Closing Time: Jason (Kubel) takes Manhattan ... er ... the Bronx

There was but one noteworthy blown save on Sunday, and it was only noteworthy because of the unlikely victim. For just the fourth time in the past 143 trips to the hill in a regular season game, Mariano Rivera(notes) blew a save opportunity.

Called on to preserve a 3-1 lead against Minnesota with the bases loaded and two outs in the eighth inning, Rivera walked in a run before giving up the grand slam to Jason Kubel(notes). For Rivera owners, this is a big "Whatever." It could be months before we see another blown save from Rivera. But that Kubel was the one to do the damage is intriguing.

I took some flak for putting Kubel at No. 100 on my Big Board this preseason. But I had what I believed were valid reasons. For one, he was coming off a .300/28/103 breakout campaign. He also sits pretty in the Twins lineup, closely following OBP machines Joe Mauer(notes) and Justin Morneau(notes). And he happens to share my birthday, and I always look out for my fellow Gemini. But what really piqued my interest with Kubel this offseason was when a friend from Inside Edge, a company that does insanely in-depth charting of every MLB pitch during the season, showed me a list of "Well Struck" leaders from '09 that had Kubel among the top five, right next to Mr. Albert Pujols(notes) and other A-list hitters. Inside Edge came up with criteria for determining when a player teed off on a pitch, whether the result was a base hit or not. And Kubel was among the leaders in this category. Regardless of how much subjectivity may go into deciding a "Well Struck" ball, any player that winds up surfacing to the top of this list over the course of a 162-game season demands attention.

Unfortunately for Kubel and his owners, he's endured a rough start to 2010, entering Sunday with a .224/2/11/8/0 fantasy line. But Sunday might be the start of nice turnaround. Kubel has a long track record of April/May struggles – his career OPS for April is .695 and his May mark is .712, while he sits in the mid-.800s for the remaining four months of the season combined. The ball he stroked over the fence against Rivera was low and inside and it was impressive that Kubel was able to drive it out of the yard. I've got a hunch that this could be the kind of confidence booster that sends Kubel on a roll. He only had five home runs through two months last season and then blew up with eight June bombs. If you are in the hunt for power, it's probably a good time (although, admittedly, any point before today was better) to pitch a low-ball offer for Kubel in hopes that the June lightning strikes twice.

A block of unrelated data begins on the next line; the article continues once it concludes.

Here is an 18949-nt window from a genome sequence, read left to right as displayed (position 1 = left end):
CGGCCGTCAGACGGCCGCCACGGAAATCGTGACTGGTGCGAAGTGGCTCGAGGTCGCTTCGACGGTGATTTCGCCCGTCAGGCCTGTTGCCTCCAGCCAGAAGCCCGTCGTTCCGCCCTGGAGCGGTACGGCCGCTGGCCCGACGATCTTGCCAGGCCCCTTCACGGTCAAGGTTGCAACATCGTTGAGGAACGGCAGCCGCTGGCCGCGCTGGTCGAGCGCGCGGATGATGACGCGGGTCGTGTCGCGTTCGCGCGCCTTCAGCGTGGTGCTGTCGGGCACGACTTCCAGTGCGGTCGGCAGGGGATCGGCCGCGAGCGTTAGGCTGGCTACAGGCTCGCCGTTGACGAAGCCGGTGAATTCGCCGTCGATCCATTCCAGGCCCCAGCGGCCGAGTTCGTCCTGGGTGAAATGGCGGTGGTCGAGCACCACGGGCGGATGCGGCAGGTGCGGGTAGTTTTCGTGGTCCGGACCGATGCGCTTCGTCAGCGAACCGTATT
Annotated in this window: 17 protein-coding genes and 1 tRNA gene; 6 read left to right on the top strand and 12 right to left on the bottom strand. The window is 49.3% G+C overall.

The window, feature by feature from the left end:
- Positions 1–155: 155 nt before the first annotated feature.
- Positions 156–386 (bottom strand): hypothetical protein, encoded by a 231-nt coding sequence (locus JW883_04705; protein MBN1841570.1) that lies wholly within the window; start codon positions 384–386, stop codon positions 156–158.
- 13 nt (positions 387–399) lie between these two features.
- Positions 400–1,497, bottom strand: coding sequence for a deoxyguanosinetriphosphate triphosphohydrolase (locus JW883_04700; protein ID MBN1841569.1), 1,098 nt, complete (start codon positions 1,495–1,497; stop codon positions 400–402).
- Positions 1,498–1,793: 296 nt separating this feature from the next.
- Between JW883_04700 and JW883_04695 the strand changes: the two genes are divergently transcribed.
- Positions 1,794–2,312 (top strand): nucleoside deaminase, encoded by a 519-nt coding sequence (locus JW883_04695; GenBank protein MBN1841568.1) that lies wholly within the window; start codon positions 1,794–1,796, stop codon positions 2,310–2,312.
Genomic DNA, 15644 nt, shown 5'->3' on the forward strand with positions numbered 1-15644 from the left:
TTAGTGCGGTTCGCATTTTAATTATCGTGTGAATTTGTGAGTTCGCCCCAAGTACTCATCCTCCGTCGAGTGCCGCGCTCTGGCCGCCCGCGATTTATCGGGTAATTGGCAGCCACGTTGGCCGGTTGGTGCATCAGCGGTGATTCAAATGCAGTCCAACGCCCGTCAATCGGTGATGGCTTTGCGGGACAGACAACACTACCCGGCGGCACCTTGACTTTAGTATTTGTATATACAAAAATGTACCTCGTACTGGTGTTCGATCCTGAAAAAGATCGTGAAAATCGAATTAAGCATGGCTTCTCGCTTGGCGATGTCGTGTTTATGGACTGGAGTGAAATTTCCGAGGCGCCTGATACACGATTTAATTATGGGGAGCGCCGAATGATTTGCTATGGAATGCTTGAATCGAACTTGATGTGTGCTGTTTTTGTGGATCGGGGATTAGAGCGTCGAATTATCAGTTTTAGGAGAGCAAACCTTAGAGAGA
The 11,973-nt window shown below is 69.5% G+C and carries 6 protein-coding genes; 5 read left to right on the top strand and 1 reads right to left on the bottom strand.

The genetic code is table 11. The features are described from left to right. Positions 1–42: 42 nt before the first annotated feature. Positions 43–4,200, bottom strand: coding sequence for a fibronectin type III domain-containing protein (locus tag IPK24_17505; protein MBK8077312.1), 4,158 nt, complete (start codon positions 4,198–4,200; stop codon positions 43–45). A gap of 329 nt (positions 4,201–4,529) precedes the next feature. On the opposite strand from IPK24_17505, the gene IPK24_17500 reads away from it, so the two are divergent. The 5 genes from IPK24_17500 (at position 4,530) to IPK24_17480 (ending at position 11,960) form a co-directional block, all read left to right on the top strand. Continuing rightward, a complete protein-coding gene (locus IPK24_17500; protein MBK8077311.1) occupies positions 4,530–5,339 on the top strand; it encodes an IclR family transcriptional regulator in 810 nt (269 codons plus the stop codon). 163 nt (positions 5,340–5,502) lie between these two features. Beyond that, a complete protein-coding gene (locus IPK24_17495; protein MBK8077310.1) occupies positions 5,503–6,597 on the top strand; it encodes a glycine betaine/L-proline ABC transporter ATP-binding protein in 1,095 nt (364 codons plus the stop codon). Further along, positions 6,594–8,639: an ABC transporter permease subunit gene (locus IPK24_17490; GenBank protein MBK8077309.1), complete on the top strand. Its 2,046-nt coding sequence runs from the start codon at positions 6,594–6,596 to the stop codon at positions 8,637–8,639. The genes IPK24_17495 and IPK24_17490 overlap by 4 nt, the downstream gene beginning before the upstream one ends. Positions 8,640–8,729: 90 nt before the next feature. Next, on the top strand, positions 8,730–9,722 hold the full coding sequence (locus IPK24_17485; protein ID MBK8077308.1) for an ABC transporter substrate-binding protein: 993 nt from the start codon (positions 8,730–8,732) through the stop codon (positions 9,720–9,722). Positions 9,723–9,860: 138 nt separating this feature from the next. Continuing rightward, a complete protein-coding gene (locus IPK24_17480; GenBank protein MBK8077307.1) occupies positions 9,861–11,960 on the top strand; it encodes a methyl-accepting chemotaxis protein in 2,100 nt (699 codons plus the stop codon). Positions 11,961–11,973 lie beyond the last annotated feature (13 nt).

If a Kubel deal seems implausible or too involved given your current situation, Luke Scott(notes) is another power play possibility – he's available in roughly 90 percent of Yahoo! leagues. Scott hit his fifth home run of May on Sunday – it was the only blemish for Indians pitcher Jake Westbrook(notes) in his complete game victory over Baltimore. Scott has averaged 16 home runs from May through July the past two seasons, so it jibes historically that he's starting to hit his stride now. It's no secret that he's available to any contender looking for some left-handed pop, and I suspect we'll start hearing his name more prominently in the coming weeks as the trade rumor mill kicks into a higher gear.